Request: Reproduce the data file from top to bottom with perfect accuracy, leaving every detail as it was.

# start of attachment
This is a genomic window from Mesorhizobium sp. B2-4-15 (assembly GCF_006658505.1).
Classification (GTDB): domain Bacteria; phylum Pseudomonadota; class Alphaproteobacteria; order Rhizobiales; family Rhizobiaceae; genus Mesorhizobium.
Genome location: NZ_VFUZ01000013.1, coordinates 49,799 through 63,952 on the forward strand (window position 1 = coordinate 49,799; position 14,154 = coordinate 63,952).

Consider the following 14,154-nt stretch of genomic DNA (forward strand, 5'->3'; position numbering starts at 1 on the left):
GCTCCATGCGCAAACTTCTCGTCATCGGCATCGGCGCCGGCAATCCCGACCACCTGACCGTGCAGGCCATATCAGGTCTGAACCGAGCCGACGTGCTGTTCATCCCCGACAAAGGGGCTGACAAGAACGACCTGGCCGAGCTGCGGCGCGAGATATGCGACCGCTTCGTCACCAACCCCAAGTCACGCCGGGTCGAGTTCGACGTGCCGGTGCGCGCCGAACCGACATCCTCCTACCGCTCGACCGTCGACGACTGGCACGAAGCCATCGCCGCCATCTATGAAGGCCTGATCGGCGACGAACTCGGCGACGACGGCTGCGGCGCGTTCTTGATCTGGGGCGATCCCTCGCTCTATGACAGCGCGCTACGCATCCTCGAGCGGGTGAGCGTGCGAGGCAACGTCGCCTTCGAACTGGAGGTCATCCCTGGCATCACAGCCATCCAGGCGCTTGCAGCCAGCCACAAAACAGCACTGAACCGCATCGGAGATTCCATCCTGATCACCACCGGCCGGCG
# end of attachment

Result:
This is a genomic window from Mesorhizobium sp. B2-4-15 (assembly GCF_006658505.1).
Classification (GTDB): domain Bacteria; phylum Pseudomonadota; class Alphaproteobacteria; order Rhizobiales; family Rhizobiaceae; genus Mesorhizobium.
Genome location: NZ_VFUZ01000013.1, coordinates 49,799 through 63,952 on the forward strand (window position 1 = coordinate 49,799; position 14,154 = coordinate 63,952).

Consider the following 14,154-nt stretch of genomic DNA (forward strand, 5'->3'; position numbering starts at 1 on the left):
GCTCCATGCGCAAACTTCTCGTCATCGGCATCGGCGCCGGCAATCCCGACCACCTGACCGTGCAGGCCATATCAGGTCTGAACCGAGCCGACGTGCTGTTCATCCCCGACAAAGGGGCTGACAAGAACGACCTGGCCGAGCTGCGGCGCGAGATATGCGACCGCTTCGTCACCAACCCCAAGTCACGCCGGGTCGAGTTCGACGTGCCGGTGCGCGCCGAACCGACATCCTCCTACCGCTCGACCGTCGACGACTGGCACGAAGCCATCGCCGCCATCTATGAAGGCCTGATCGGCGACGAACTCGGCGACGACGGCTGCGGCGCGTTCTTGATCTGGGGCGATCCCTCGCTCTATGACAGCGCGCTACGCATCCTCGAGCGGGTGAGCGTGCGAGGCAACGTCGCCTTCGAACTGGAGGTCATCCCTGGCATCACAGCCATCCAGGCGCTTGCAGCCAGCCACAAAACAGCACTGAACCGCATCGGAGATTCCATCCTGATCACCACCGGCCGGCG